Snowy Owl Caught In Late Afternoon Light
Again, this is but another example of the type of light that I like for my birds.
I think by now, you know what equipment and settings that I use, as well as how I format and frame my shots, so I'll dispense with the repetitions.
Again, for some reason pbase seems to blur the sharpness of the eyes if not viewed in the original size.
Last Light Delight - Male Snowy Owl
I really enjoy first and last light when photographing birds. Here is a male Snowy Owl caught at almost last light - not much white at that time of day.
Canon 5D Mark III with the 500L f4 lens handheld at 1/1000, f4.5, ISO 400, +1 2/3 exposure compensation. Minor crop for composition purposes. A bunch of white reflective snow spots clonned out in the foreground.
For some reason, when not in pbase's original view mode, the sharpness of the eye is lost.
My Snowy Owl season has just about come to an end for this, a good season - there will be many more photos posted in the next few weeks.
My Svelt Athletic Vertical Lines - Male Snowy Owl
Hi. My name is Ti-blanc. I spent a bit of time on January 10 with Mike. Although I left the region not long after, I did leave Mike some nice souvenir poses for his camera.
I particularly like stretching my wings in this neat vertical position as I fly off my perch.
Canon 5D Mark III with the 500L f4 lens handheld @ 1/1000, f20, ISO 400, - 2/3 exposure compensation. Left and right part of image cropped for a vertical format, although not cropped on top nor bottom. Several tiny dust bunnies due to f20 clonned out.
Tree Hugger - Male Snowy Owl
This Snowy Owl, photographed on January 10, 2013 seems to want to do a bit of tree hugging as he takes off.
Canon 5D Mark III with the 500L f4 lens handheld @ 1/1000, f13, ISO 400 and -1 exposure compensation. Cropped to decentre the bird for composition purposes. With moving birds, I always centre the bird in my viewfinder, otherwise my images have no chance to be in focus. I usually underexpose a bit when I have a white bird against a dark backgrouond to prevent blowing out of the whites.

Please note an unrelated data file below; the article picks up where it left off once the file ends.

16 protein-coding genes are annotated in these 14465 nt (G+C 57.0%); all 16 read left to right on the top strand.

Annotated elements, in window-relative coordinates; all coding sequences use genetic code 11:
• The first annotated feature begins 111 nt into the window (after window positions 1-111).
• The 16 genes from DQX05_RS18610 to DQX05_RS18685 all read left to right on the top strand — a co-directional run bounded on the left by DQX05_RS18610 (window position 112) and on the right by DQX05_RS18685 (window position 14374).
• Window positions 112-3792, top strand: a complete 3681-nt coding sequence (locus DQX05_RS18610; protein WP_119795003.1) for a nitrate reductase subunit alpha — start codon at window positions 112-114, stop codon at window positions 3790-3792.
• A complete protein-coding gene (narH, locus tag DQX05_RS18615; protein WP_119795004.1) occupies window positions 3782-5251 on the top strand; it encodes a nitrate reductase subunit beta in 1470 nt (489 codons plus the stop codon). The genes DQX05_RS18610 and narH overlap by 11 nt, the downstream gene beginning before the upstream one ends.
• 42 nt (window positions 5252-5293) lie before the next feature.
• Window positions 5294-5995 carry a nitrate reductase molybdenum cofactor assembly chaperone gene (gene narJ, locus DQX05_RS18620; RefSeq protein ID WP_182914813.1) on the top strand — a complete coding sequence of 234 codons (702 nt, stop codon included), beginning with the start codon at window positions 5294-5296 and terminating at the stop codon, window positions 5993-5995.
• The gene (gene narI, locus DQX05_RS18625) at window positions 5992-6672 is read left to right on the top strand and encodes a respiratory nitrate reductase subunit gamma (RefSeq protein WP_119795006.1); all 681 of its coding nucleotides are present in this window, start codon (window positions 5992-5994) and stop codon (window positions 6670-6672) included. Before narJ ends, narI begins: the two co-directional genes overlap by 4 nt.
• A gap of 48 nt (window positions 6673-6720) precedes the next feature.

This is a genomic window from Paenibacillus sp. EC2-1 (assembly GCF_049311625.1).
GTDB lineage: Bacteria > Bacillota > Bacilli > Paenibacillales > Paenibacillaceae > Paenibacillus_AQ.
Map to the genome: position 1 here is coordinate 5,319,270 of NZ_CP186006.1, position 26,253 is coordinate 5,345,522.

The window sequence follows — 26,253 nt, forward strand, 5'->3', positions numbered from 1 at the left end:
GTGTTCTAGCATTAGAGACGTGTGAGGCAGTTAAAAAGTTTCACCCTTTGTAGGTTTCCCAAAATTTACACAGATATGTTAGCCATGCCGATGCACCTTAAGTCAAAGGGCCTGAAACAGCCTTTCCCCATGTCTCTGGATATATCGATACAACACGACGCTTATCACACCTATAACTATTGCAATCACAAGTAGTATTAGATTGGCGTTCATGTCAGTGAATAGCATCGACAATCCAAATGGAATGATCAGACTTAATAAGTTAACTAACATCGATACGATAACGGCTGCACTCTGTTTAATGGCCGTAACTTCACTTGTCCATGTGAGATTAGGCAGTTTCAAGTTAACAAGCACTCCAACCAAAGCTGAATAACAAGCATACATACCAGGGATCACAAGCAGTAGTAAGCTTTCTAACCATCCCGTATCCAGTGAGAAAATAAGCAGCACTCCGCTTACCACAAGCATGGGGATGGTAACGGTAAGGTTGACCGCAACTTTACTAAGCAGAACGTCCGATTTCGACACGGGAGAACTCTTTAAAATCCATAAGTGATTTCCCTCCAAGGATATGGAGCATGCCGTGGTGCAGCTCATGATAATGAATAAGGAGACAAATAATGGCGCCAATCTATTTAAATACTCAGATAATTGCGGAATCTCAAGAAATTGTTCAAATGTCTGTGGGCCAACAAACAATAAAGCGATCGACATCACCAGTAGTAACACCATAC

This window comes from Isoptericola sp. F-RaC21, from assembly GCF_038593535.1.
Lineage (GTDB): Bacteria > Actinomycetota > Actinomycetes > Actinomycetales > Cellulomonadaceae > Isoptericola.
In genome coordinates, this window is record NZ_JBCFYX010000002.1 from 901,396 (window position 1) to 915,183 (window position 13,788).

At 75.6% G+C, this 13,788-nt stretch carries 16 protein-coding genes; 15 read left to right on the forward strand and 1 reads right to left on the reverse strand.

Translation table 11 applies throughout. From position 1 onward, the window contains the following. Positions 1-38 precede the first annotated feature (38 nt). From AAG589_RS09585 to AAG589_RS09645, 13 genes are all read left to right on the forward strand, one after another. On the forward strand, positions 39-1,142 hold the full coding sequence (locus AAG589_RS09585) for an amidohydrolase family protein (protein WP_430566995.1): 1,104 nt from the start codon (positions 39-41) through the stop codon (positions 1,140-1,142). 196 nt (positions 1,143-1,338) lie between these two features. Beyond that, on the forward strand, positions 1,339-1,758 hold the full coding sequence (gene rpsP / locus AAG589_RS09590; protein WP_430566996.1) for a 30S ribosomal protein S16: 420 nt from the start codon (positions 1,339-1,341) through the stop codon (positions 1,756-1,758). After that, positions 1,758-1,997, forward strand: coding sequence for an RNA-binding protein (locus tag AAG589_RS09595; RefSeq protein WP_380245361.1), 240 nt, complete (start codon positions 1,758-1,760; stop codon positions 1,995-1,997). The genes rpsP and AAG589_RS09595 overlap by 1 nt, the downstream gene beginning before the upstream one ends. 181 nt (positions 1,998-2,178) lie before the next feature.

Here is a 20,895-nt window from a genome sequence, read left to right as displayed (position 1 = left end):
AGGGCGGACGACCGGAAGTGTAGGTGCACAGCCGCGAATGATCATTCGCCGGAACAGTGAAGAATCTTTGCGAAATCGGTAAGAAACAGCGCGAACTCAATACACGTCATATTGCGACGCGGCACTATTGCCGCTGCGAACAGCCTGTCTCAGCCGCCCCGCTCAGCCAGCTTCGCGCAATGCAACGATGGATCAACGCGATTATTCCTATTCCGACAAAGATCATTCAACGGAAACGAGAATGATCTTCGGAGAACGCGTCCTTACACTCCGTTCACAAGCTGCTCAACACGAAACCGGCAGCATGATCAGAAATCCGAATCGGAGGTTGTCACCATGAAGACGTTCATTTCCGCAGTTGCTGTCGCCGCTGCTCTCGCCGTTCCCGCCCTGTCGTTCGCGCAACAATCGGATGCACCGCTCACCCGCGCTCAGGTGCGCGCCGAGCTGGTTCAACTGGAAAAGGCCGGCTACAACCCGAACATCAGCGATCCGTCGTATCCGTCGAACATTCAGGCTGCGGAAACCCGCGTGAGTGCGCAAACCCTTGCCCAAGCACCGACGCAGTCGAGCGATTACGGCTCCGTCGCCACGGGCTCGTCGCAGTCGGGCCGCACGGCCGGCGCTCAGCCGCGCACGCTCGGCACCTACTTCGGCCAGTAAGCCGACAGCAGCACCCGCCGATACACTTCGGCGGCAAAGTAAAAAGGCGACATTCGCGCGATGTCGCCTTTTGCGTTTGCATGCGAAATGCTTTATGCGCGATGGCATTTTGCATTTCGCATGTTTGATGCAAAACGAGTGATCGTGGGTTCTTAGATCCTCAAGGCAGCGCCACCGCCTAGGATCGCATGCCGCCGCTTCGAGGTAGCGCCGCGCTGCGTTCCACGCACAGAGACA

Late January Afternoon Takeoff - Male Snowy Owl
January winter light quickly diminishes in the afternoon as this Snowy Owl takes off.
Canon 5D Mark III with the 500L f4 lens with 1.4 Extender II handheld @ 1/1000, f10, ISO 400, -1 exposure compensation.
Small crop to de-centre the bird for composition purposes.
January 10, 2013
Fluffy Featherball - Male Snowy Owl
The mass of feather and down protects Snowy Owls to as low as -55 C.
This bird spent an all too-brief period of time last January before moving on.
Canon 5D Mark III with the 500L f4 lens with 1.4 Extender II handheld @ 1/1000, f14, ISO 400, no exposure compensation.
Small crop to level the horizon/wire. The short winter afternoons in January shows up here with a touch of magenta tinting the owl's feathers - no question of "balancing for whites" for me here.
The last few months I've posted my photos @ 1000 pixels wide. With this shot, I'm returning to a standard 800 pixels width.
Great Grey Owl Faceoff
I don't recall the last time I posterd two photos on my site on the same day, anyway here goes.
Canon 5D Mark III with the 500L f4 lens handheld @ 1/800, f4, 800 ISO, +2 1/3 exposure compensation. Because of the wide headon wingspan, I framed to my often-used 8 x 16 printing format.
Takeoff Spread - Great Grey Owl
This Great Grey Owl shows its generous wingspan as it takes off.
Canon 5D Mark III with the 500L f4 lens handhaeld @ 1/1000, f4, ISO 1250, +2 1/3 exposure compensation. Slight crop for composition purposes.
According to Wayne Lynch's Owls of the United States and Canada, the Great Grey has the largest wing surface area, around 437-508 sqaure inches for both wings. The Snowy Owl comes second. To compare, the surface area of a sheet of letter paper has around 93 square inches.
Great Grey Ghost
Ya just goota love those ballerina workout stockings on this Great Grey Owl!
Canon 5D III with the 500 f4 lens handheld @ 1/800, f4, ISO 800, +2 2/3 exposure compensation.
No crop. The image came out well despite the poor light condiitions.
Dynamic Concentration - Northern Hawk Owl
The dynamic movement of this hawk owl provides 1/1250 of a second of fascinating observation.
Canon 5D Mark III with the 500L f4 lens handheld at 1/1250, f10, ISO 400, +2/3 exposure compensation.
The bird was to the left of my frame due to its speed and my panning, therefore I had to crop away about 50% of the image to properly center for composition purposes - but it was worth it. With the very high pixel count of the 5D III, I have tons of resolution to work with for printing purposes.
Several small branches clonned away behind the bird, and I clonned away a partially buried prey to spare viewers a possibly disturbing sight.
Northern Hawk Owl
It's finally a good winter for these rapid visitors to our region.
Canon 5D III with the 500L f4 lens handheld @ 1/1250, f9, ISO 400, +1 1/3 exposure compensation.
Slight crop for composition purposes.
PS: I corrected this image to remove a bit iof a cyann cast and replaced the original.
Minimalist Great Grey Owl Takeoff
Canon 5D III with the 500L f4 lens handheld @ 1/800, f4.5, ISO 800, +2 1/3 exposure compensation.